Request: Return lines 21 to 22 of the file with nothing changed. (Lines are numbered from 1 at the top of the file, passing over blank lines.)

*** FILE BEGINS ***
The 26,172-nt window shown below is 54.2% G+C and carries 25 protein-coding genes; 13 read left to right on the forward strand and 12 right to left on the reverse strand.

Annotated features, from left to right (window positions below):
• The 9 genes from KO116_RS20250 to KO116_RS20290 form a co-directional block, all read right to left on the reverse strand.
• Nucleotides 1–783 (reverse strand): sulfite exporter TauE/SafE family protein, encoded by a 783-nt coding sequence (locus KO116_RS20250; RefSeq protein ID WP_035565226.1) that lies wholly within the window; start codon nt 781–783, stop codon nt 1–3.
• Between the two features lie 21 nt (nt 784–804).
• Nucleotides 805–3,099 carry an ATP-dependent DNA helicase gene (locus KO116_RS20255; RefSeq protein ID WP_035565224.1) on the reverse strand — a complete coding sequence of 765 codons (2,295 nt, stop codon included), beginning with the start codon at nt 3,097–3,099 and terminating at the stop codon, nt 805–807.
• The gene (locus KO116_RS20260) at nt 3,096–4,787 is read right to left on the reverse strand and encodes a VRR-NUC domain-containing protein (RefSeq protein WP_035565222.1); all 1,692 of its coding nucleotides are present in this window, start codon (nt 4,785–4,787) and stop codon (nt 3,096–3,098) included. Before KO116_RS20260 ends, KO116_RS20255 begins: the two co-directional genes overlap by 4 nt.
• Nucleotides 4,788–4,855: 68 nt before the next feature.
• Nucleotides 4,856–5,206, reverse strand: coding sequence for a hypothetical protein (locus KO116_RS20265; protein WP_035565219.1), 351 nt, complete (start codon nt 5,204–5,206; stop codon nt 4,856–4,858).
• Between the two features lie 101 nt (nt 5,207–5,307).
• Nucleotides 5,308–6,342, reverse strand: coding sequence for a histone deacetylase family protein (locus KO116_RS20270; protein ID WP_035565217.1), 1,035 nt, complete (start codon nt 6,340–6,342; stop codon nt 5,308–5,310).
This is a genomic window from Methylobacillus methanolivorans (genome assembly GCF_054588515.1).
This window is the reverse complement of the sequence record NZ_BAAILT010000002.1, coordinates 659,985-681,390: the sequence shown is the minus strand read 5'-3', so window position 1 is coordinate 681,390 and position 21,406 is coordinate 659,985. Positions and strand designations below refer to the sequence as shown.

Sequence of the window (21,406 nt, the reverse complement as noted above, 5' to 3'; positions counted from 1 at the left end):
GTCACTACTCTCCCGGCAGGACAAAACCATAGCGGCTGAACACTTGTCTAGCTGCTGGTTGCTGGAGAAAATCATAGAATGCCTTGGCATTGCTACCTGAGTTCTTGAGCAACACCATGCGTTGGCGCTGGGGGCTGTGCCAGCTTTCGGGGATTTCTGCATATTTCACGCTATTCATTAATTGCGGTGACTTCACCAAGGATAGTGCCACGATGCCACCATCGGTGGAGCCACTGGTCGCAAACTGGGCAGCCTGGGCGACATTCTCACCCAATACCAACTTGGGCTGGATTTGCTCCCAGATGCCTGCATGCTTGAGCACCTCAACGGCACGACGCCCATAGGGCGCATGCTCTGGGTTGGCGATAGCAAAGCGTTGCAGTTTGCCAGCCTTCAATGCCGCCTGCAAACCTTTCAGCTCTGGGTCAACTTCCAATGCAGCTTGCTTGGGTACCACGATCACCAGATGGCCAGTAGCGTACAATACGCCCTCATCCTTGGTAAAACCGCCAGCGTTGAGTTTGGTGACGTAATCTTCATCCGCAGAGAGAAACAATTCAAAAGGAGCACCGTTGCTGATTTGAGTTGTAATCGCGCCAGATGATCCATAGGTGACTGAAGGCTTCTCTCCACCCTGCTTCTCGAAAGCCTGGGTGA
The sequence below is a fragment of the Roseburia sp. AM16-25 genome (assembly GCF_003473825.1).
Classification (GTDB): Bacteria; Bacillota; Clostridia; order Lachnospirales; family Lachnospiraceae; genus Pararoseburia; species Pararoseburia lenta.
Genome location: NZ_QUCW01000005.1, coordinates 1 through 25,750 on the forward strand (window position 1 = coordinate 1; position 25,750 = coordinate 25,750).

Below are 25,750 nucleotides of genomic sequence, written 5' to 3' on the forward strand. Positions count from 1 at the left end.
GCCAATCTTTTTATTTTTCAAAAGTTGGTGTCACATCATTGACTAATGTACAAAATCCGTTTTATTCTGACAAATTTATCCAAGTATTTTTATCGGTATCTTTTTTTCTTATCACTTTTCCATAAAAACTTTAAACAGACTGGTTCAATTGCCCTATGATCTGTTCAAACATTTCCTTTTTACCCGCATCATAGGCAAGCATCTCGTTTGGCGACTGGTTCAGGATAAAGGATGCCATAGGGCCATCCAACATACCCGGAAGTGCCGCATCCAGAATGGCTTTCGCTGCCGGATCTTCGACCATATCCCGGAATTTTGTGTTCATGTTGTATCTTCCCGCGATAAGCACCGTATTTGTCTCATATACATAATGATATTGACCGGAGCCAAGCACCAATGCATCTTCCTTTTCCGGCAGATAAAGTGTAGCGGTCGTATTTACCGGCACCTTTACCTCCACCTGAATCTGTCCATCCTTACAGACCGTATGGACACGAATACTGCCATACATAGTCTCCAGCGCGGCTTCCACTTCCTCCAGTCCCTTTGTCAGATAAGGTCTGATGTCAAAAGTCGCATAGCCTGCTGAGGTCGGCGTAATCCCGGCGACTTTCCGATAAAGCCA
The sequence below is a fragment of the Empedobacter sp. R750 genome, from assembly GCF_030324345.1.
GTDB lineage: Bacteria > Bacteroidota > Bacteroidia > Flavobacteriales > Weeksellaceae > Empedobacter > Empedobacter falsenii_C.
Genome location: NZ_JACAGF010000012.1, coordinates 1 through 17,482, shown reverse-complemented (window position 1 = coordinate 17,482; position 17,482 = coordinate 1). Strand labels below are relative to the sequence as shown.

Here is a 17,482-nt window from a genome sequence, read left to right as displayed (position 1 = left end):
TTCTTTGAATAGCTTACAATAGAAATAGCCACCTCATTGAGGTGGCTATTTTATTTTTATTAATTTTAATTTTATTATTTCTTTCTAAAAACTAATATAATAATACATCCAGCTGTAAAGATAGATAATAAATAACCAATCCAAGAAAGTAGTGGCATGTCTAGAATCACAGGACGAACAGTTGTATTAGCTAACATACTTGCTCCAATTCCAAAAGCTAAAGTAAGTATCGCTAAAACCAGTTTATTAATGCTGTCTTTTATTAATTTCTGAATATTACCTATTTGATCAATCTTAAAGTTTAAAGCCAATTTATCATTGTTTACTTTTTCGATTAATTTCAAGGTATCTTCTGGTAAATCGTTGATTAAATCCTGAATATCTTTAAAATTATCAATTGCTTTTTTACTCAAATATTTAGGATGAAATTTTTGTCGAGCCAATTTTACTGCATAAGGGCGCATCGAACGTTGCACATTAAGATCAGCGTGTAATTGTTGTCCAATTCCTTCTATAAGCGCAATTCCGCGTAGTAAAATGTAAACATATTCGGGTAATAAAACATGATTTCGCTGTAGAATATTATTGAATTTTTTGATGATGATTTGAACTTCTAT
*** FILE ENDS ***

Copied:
The sequence below is a fragment of the Empedobacter sp. R750 genome, from assembly GCF_030324345.1.
GTDB lineage: Bacteria > Bacteroidota > Bacteroidia > Flavobacteriales > Weeksellaceae > Empedobacter > Empedobacter falsenii_C.